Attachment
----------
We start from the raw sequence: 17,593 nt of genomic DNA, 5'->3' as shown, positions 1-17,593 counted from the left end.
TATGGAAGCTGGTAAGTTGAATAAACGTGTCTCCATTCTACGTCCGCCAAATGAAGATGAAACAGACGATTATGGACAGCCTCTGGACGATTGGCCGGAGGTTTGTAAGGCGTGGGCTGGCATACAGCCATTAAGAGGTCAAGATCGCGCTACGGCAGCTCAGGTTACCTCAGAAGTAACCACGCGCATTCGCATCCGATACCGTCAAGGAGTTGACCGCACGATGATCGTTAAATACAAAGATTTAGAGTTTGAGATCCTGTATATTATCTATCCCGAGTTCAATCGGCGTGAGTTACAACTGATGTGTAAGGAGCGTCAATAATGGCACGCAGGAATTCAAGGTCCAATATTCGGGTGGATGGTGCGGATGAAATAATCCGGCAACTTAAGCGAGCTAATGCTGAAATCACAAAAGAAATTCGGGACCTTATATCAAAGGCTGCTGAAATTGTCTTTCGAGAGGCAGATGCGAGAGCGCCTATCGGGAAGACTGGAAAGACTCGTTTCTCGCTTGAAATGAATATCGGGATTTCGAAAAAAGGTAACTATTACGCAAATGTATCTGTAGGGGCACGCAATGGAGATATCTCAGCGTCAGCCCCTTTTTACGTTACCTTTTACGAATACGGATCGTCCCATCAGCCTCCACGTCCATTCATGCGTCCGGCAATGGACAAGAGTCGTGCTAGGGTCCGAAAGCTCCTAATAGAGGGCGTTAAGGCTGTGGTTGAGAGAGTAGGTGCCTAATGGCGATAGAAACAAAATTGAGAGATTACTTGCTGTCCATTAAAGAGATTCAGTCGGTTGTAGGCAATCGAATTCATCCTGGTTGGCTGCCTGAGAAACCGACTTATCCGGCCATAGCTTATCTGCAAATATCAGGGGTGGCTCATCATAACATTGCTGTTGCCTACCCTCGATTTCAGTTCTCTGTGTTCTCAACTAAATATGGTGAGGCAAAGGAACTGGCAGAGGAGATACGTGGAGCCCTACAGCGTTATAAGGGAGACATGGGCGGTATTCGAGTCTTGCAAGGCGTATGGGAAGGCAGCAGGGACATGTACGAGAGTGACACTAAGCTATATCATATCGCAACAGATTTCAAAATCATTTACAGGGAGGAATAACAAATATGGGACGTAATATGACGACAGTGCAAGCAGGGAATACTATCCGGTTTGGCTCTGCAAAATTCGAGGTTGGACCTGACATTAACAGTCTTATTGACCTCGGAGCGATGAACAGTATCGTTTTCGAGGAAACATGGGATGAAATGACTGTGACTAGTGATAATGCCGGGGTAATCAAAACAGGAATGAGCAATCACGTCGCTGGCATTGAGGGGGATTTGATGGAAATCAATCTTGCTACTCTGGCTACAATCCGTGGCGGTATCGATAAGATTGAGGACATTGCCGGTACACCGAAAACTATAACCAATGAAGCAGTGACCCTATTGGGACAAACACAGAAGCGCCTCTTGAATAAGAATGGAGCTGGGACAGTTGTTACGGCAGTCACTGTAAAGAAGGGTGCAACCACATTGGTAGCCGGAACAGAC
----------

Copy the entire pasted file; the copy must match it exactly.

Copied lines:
We start from the raw sequence: 17,593 nt of genomic DNA, 5'->3' as shown, positions 1-17,593 counted from the left end.
TATGGAAGCTGGTAAGTTGAATAAACGTGTCTCCATTCTACGTCCGCCAAATGAAGATGAAACAGACGATTATGGACAGCCTCTGGACGATTGGCCGGAGGTTTGTAAGGCGTGGGCTGGCATACAGCCATTAAGAGGTCAAGATCGCGCTACGGCAGCTCAGGTTACCTCAGAAGTAACCACGCGCATTCGCATCCGATACCGTCAAGGAGTTGACCGCACGATGATCGTTAAATACAAAGATTTAGAGTTTGAGATCCTGTATATTATCTATCCCGAGTTCAATCGGCGTGAGTTACAACTGATGTGTAAGGAGCGTCAATAATGGCACGCAGGAATTCAAGGTCCAATATTCGGGTGGATGGTGCGGATGAAATAATCCGGCAACTTAAGCGAGCTAATGCTGAAATCACAAAAGAAATTCGGGACCTTATATCAAAGGCTGCTGAAATTGTCTTTCGAGAGGCAGATGCGAGAGCGCCTATCGGGAAGACTGGAAAGACTCGTTTCTCGCTTGAAATGAATATCGGGATTTCGAAAAAAGGTAACTATTACGCAAATGTATCTGTAGGGGCACGCAATGGAGATATCTCAGCGTCAGCCCCTTTTTACGTTACCTTTTACGAATACGGATCGTCCCATCAGCCTCCACGTCCATTCATGCGTCCGGCAATGGACAAGAGTCGTGCTAGGGTCCGAAAGCTCCTAATAGAGGGCGTTAAGGCTGTGGTTGAGAGAGTAGGTGCCTAATGGCGATAGAAACAAAATTGAGAGATTACTTGCTGTCCATTAAAGAGATTCAGTCGGTTGTAGGCAATCGAATTCATCCTGGTTGGCTGCCTGAGAAACCGACTTATCCGGCCATAGCTTATCTGCAAATATCAGGGGTGGCTCATCATAACATTGCTGTTGCCTACCCTCGATTTCAGTTCTCTGTGTTCTCAACTAAATATGGTGAGGCAAAGGAACTGGCAGAGGAGATACGTGGAGCCCTACAGCGTTATAAGGGAGACATGGGCGGTATTCGAGTCTTGCAAGGCGTATGGGAAGGCAGCAGGGACATGTACGAGAGTGACACTAAGCTATATCATATCGCAACAGATTTCAAAATCATTTACAGGGAGGAATAACAAATATGGGACGTAATATGACGACAGTGCAAGCAGGGAATACTATCCGGTTTGGCTCTGCAAAATTCGAGGTTGGACCTGACATTAACAGTCTTATTGACCTCGGAGCGATGAACAGTATCGTTTTCGAGGAAACATGGGATGAAATGACTGTGACTAGTGATAATGCCGGGGTAATCAAAACAGGAATGAGCAATCACGTCGCTGGCATTGAGGGGGATTTGATGGAAATCAATCTTGCTACTCTGGCTACAATCCGTGGCGGTATCGATAAGATTGAGGACATTGCCGGTACACCGAAAACTATAACCAATGAAGCAGTGACCCTATTGGGACAAACACAGAAGCGCCTCTTGAATAAGAATGGAGCTGGGACAGTTGTTACGGCAGTCACTGTAAAGAAGGGTGCAACCACATTGGTAGCCGGAACAGAC